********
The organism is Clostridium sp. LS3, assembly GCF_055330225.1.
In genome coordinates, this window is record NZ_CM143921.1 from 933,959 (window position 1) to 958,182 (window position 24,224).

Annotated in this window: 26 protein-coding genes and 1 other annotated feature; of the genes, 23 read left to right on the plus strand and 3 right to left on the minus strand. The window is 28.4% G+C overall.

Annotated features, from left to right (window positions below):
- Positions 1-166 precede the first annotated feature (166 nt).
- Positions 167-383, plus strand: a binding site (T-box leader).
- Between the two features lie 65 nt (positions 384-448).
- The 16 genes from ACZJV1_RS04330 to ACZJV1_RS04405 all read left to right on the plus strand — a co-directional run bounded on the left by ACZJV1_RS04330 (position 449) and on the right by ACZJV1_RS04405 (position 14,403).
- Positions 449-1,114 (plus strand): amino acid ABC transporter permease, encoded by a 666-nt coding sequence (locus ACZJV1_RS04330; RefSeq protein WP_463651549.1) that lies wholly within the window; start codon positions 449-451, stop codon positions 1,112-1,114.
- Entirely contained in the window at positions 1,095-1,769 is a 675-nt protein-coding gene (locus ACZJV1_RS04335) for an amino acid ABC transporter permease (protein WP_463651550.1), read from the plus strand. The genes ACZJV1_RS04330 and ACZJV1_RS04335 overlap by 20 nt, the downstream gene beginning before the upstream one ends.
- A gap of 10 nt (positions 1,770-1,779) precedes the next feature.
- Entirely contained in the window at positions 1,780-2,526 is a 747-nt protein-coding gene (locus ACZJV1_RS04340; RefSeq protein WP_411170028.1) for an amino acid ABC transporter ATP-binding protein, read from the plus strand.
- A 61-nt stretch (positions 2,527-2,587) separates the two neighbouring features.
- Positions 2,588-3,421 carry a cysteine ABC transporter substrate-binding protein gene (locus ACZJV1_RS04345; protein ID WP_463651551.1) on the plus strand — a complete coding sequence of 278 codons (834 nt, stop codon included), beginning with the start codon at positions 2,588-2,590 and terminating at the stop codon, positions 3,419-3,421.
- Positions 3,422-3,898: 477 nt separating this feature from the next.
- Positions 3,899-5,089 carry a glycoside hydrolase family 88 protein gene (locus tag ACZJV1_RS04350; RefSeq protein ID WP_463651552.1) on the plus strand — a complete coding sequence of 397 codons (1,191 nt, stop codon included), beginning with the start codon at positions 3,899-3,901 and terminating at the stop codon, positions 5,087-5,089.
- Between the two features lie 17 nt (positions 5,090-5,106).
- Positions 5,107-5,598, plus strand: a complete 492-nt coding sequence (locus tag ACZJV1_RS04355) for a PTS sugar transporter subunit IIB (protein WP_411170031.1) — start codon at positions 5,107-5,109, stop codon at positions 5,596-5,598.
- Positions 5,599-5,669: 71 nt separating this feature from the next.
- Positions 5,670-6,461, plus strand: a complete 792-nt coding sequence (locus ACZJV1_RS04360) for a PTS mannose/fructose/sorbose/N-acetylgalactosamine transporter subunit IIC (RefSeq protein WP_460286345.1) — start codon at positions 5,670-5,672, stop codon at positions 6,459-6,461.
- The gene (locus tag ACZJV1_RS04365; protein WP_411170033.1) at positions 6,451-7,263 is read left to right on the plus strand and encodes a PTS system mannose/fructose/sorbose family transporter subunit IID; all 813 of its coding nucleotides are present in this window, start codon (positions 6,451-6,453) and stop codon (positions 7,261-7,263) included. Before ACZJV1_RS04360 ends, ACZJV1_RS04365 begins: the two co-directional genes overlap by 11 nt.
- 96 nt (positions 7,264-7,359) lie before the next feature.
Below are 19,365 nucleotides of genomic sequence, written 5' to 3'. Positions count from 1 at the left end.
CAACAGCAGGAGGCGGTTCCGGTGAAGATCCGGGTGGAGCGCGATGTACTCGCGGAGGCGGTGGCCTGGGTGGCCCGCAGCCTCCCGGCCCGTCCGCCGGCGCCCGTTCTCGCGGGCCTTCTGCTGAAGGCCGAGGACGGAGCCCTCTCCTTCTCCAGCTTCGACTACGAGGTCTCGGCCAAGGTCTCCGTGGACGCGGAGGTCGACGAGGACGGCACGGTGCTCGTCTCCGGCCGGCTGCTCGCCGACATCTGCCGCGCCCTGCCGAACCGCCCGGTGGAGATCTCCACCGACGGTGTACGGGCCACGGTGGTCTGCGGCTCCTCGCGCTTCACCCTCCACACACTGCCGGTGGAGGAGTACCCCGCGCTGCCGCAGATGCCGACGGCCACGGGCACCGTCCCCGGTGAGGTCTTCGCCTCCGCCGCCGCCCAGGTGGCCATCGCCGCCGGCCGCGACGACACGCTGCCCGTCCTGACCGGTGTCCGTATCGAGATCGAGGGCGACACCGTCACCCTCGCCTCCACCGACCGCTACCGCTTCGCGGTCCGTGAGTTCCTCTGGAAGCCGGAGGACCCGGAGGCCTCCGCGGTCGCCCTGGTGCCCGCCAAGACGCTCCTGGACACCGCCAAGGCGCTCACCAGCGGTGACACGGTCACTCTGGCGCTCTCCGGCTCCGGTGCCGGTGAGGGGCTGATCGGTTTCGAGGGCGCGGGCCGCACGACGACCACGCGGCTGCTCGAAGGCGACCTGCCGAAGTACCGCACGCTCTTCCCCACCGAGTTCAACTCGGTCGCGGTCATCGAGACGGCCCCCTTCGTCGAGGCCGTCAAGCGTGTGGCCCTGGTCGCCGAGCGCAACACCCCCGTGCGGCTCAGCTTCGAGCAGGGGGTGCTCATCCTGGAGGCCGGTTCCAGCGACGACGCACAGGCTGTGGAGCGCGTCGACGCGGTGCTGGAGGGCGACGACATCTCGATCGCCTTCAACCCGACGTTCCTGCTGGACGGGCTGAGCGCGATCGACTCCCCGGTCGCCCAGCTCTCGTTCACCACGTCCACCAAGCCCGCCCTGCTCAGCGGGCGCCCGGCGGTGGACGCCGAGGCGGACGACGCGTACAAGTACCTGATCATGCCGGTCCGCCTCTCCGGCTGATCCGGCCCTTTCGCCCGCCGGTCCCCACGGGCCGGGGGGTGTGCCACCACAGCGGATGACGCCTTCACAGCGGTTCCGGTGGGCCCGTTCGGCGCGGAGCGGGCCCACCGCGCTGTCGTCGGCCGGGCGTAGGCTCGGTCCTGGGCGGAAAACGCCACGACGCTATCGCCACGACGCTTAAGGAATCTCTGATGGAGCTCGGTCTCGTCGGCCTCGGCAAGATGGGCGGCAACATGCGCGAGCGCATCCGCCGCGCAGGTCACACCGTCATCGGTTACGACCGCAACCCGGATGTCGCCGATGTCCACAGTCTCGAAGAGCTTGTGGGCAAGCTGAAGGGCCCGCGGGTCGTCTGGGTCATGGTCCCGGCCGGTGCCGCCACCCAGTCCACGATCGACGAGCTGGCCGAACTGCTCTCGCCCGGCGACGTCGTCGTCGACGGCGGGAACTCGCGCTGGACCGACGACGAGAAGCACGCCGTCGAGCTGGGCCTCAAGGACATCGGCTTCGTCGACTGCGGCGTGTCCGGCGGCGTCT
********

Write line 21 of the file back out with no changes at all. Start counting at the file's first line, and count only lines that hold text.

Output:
- The gene (locus tag ACZJV1_RS04365; protein WP_411170033.1) at positions 6,451-7,263 is read left to right on the plus strand and encodes a PTS system mannose/fructose/sorbose family transporter subunit IID; all 813 of its coding nucleotides are present in this window, start codon (positions 6,451-6,453) and stop codon (positions 7,261-7,263) included. Before ACZJV1_RS04360 ends, ACZJV1_RS04365 begins: the two co-directional genes overlap by 11 nt.